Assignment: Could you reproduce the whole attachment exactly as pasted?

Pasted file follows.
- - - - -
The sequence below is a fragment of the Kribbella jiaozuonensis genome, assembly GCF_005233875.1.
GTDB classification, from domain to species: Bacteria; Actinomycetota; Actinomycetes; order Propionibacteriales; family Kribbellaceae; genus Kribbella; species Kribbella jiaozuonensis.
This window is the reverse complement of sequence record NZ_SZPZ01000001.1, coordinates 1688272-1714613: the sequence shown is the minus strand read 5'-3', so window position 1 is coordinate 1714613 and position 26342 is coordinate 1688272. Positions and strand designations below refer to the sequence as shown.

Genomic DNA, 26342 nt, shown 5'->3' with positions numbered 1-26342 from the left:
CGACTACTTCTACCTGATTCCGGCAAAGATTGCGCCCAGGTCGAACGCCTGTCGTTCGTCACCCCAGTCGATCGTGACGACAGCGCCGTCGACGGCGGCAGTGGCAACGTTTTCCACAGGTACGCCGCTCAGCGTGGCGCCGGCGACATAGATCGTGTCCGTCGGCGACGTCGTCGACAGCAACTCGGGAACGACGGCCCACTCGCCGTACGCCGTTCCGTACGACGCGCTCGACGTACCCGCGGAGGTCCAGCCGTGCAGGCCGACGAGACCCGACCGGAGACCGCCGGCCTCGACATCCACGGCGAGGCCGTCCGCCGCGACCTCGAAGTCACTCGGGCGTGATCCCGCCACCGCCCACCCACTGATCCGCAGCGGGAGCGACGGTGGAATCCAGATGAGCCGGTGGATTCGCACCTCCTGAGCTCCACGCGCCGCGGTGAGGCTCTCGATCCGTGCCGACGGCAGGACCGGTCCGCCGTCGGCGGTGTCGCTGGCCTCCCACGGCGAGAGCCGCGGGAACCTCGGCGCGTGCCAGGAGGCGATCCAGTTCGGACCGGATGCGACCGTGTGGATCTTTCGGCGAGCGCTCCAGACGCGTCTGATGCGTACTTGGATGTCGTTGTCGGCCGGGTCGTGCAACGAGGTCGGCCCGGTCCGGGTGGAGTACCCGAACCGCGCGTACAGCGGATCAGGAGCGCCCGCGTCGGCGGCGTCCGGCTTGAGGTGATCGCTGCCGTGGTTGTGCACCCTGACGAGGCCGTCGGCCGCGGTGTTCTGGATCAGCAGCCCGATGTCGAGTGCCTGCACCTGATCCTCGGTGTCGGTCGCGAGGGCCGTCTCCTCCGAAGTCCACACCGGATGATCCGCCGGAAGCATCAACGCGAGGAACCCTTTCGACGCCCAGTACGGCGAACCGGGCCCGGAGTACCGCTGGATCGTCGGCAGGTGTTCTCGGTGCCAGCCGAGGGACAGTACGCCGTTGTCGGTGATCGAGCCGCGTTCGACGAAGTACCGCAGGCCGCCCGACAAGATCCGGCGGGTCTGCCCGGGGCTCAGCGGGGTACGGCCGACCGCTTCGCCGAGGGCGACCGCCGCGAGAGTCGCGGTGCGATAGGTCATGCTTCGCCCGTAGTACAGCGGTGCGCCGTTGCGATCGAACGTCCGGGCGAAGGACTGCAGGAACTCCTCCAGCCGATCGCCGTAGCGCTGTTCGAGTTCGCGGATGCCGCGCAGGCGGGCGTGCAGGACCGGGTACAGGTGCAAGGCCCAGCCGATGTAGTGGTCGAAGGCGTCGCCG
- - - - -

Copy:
The sequence below is a fragment of the Kribbella jiaozuonensis genome, assembly GCF_005233875.1.
GTDB classification, from domain to species: Bacteria; Actinomycetota; Actinomycetes; order Propionibacteriales; family Kribbellaceae; genus Kribbella; species Kribbella jiaozuonensis.
This window is the reverse complement of sequence record NZ_SZPZ01000001.1, coordinates 1688272-1714613: the sequence shown is the minus strand read 5'-3', so window position 1 is coordinate 1714613 and position 26342 is coordinate 1688272. Positions and strand designations below refer to the sequence as shown.

Genomic DNA, 26342 nt, shown 5'->3' with positions numbered 1-26342 from the left:
CGACTACTTCTACCTGATTCCGGCAAAGATTGCGCCCAGGTCGAACGCCTGTCGTTCGTCACCCCAGTCGATCGTGACGACAGCGCCGTCGACGGCGGCAGTGGCAACGTTTTCCACAGGTACGCCGCTCAGCGTGGCGCCGGCGACATAGATCGTGTCCGTCGGCGACGTCGTCGACAGCAACTCGGGAACGACGGCCCACTCGCCGTACGCCGTTCCGTACGACGCGCTCGACGTACCCGCGGAGGTCCAGCCGTGCAGGCCGACGAGACCCGACCGGAGACCGCCGGCCTCGACATCCACGGCGAGGCCGTCCGCCGCGACCTCGAAGTCACTCGGGCGTGATCCCGCCACCGCCCACCCACTGATCCGCAGCGGGAGCGACGGTGGAATCCAGATGAGCCGGTGGATTCGCACCTCCTGAGCTCCACGCGCCGCGGTGAGGCTCTCGATCCGTGCCGACGGCAGGACCGGTCCGCCGTCGGCGGTGTCGCTGGCCTCCCACGGCGAGAGCCGCGGGAACCTCGGCGCGTGCCAGGAGGCGATCCAGTTCGGACCGGATGCGACCGTGTGGATCTTTCGGCGAGCGCTCCAGACGCGTCTGATGCGTACTTGGATGTCGTTGTCGGCCGGGTCGTGCAACGAGGTCGGCCCGGTCCGGGTGGAGTACCCGAACCGCGCGTACAGCGGATCAGGAGCGCCCGCGTCGGCGGCGTCCGGCTTGAGGTGATCGCTGCCGTGGTTGTGCACCCTGACGAGGCCGTCGGCCGCGGTGTTCTGGATCAGCAGCCCGATGTCGAGTGCCTGCACCTGATCCTCGGTGTCGGTCGCGAGGGCCGTCTCCTCCGAAGTCCACACCGGATGATCCGCCGGAAGCATCAACGCGAGGAACCCTTTCGACGCCCAGTACGGCGAACCGGGCCCGGAGTACCGCTGGATCGTCGGCAGGTGTTCTCGGTGCCAGCCGAGGGACAGTACGCCGTTGTCGGTGATCGAGCCGCGTTCGACGAAGTACCGCAGGCCGCCCGACAAGATCCGGCGGGTCTGCCCGGGGCTCAGCGGGGTACGGCCGACCGCTTCGCCGAGGGCGACCGCCGCGAGAGTCGCGGTGCGATAGGTCATGCTTCGCCCGTAGTACAGCGGTGCGCCGTTGCGATCGAACGTCCGGGCGAAGGACTGCAGGAACTCCTCCAGCCGATCGCCGTAGCGCTGTTCGAGTTCGCGGATGCCGCGCAGGCGGGCGTGCAGGACCGGGTACAGGTGCAAGGCCCAGCCGATGTAGTGGTCGAAGGCGTCGCCG